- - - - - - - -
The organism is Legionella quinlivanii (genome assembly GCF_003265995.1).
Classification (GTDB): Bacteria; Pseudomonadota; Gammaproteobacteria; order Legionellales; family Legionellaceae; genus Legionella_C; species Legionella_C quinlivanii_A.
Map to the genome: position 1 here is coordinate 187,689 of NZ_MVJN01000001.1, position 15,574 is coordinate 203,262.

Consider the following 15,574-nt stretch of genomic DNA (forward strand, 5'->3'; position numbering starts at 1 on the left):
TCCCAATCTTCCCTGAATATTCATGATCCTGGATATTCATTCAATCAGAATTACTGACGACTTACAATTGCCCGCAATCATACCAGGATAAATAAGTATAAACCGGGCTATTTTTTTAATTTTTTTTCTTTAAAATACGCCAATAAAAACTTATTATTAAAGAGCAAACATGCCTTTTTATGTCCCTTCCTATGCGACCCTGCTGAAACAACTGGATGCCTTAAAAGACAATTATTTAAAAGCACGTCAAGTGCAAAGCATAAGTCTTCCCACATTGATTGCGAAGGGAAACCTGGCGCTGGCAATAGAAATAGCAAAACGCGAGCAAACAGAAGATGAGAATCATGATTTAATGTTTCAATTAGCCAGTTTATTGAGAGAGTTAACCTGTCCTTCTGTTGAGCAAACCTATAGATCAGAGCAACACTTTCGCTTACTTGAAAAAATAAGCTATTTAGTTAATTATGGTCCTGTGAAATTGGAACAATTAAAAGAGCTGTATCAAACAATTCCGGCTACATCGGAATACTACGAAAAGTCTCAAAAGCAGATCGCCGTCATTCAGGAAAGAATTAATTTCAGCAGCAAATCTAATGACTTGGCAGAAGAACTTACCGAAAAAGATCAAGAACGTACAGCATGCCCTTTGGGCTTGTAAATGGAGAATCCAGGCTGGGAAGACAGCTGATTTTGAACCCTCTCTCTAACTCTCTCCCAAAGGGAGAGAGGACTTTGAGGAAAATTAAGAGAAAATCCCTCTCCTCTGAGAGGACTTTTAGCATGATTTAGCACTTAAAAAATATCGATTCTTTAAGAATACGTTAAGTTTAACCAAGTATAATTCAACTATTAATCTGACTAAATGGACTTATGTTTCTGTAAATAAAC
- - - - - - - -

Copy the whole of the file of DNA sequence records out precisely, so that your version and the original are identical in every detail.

The organism is Legionella quinlivanii (genome assembly GCF_003265995.1).
Classification (GTDB): Bacteria; Pseudomonadota; Gammaproteobacteria; order Legionellales; family Legionellaceae; genus Legionella_C; species Legionella_C quinlivanii_A.
Map to the genome: position 1 here is coordinate 187,689 of NZ_MVJN01000001.1, position 15,574 is coordinate 203,262.

Consider the following 15,574-nt stretch of genomic DNA (forward strand, 5'->3'; position numbering starts at 1 on the left):
TCCCAATCTTCCCTGAATATTCATGATCCTGGATATTCATTCAATCAGAATTACTGACGACTTACAATTGCCCGCAATCATACCAGGATAAATAAGTATAAACCGGGCTATTTTTTTAATTTTTTTTCTTTAAAATACGCCAATAAAAACTTATTATTAAAGAGCAAACATGCCTTTTTATGTCCCTTCCTATGCGACCCTGCTGAAACAACTGGATGCCTTAAAAGACAATTATTTAAAAGCACGTCAAGTGCAAAGCATAAGTCTTCCCACATTGATTGCGAAGGGAAACCTGGCGCTGGCAATAGAAATAGCAAAACGCGAGCAAACAGAAGATGAGAATCATGATTTAATGTTTCAATTAGCCAGTTTATTGAGAGAGTTAACCTGTCCTTCTGTTGAGCAAACCTATAGATCAGAGCAACACTTTCGCTTACTTGAAAAAATAAGCTATTTAGTTAATTATGGTCCTGTGAAATTGGAACAATTAAAAGAGCTGTATCAAACAATTCCGGCTACATCGGAATACTACGAAAAGTCTCAAAAGCAGATCGCCGTCATTCAGGAAAGAATTAATTTCAGCAGCAAATCTAATGACTTGGCAGAAGAACTTACCGAAAAAGATCAAGAACGTACAGCATGCCCTTTGGGCTTGTAAATGGAGAATCCAGGCTGGGAAGACAGCTGATTTTGAACCCTCTCTCTAACTCTCTCCCAAAGGGAGAGAGGACTTTGAGGAAAATTAAGAGAAAATCCCTCTCCTCTGAGAGGACTTTTAGCATGATTTAGCACTTAAAAAATATCGATTCTTTAAGAATACGTTAAGTTTAACCAAGTATAATTCAACTATTAATCTGACTAAATGGACTTATGTTTCTGTAAATAAAC